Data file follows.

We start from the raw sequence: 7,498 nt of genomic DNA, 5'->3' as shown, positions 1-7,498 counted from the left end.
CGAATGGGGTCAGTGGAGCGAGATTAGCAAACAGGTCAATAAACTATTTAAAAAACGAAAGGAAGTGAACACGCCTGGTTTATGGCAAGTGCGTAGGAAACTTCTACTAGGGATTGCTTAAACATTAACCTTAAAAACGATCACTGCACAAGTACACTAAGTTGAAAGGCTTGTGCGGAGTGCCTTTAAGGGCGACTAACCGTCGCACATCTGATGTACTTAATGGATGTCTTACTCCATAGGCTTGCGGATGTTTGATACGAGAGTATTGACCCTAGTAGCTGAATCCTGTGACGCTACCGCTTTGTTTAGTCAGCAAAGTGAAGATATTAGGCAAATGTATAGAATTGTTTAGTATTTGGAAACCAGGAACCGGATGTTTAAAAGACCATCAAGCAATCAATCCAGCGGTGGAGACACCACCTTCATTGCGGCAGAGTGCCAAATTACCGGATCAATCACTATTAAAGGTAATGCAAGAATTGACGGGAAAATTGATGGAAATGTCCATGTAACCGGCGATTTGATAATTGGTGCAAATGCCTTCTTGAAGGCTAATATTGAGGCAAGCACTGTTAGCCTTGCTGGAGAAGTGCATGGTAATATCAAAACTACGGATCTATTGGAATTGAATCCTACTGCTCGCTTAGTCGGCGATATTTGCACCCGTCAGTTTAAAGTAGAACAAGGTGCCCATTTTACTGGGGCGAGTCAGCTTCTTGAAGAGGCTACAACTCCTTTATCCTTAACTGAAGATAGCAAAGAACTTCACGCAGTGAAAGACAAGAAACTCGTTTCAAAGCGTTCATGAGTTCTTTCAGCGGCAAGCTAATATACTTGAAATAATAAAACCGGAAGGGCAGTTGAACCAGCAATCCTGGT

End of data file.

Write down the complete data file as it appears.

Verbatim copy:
We start from the raw sequence: 7,498 nt of genomic DNA, 5'->3' as shown, positions 1-7,498 counted from the left end.
CGAATGGGGTCAGTGGAGCGAGATTAGCAAACAGGTCAATAAACTATTTAAAAAACGAAAGGAAGTGAACACGCCTGGTTTATGGCAAGTGCGTAGGAAACTTCTACTAGGGATTGCTTAAACATTAACCTTAAAAACGATCACTGCACAAGTACACTAAGTTGAAAGGCTTGTGCGGAGTGCCTTTAAGGGCGACTAACCGTCGCACATCTGATGTACTTAATGGATGTCTTACTCCATAGGCTTGCGGATGTTTGATACGAGAGTATTGACCCTAGTAGCTGAATCCTGTGACGCTACCGCTTTGTTTAGTCAGCAAAGTGAAGATATTAGGCAAATGTATAGAATTGTTTAGTATTTGGAAACCAGGAACCGGATGTTTAAAAGACCATCAAGCAATCAATCCAGCGGTGGAGACACCACCTTCATTGCGGCAGAGTGCCAAATTACCGGATCAATCACTATTAAAGGTAATGCAAGAATTGACGGGAAAATTGATGGAAATGTCCATGTAACCGGCGATTTGATAATTGGTGCAAATGCCTTCTTGAAGGCTAATATTGAGGCAAGCACTGTTAGCCTTGCTGGAGAAGTGCATGGTAATATCAAAACTACGGATCTATTGGAATTGAATCCTACTGCTCGCTTAGTCGGCGATATTTGCACCCGTCAGTTTAAAGTAGAACAAGGTGCCCATTTTACTGGGGCGAGTCAGCTTCTTGAAGAGGCTACAACTCCTTTATCCTTAACTGAAGATAGCAAAGAACTTCACGCAGTGAAAGACAAGAAACTCGTTTCAAAGCGTTCATGAGTTCTTTCAGCGGCAAGCTAATATACTTGAAATAATAAAACCGGAAGGGCAGTTGAACCAGCAATCCTGGT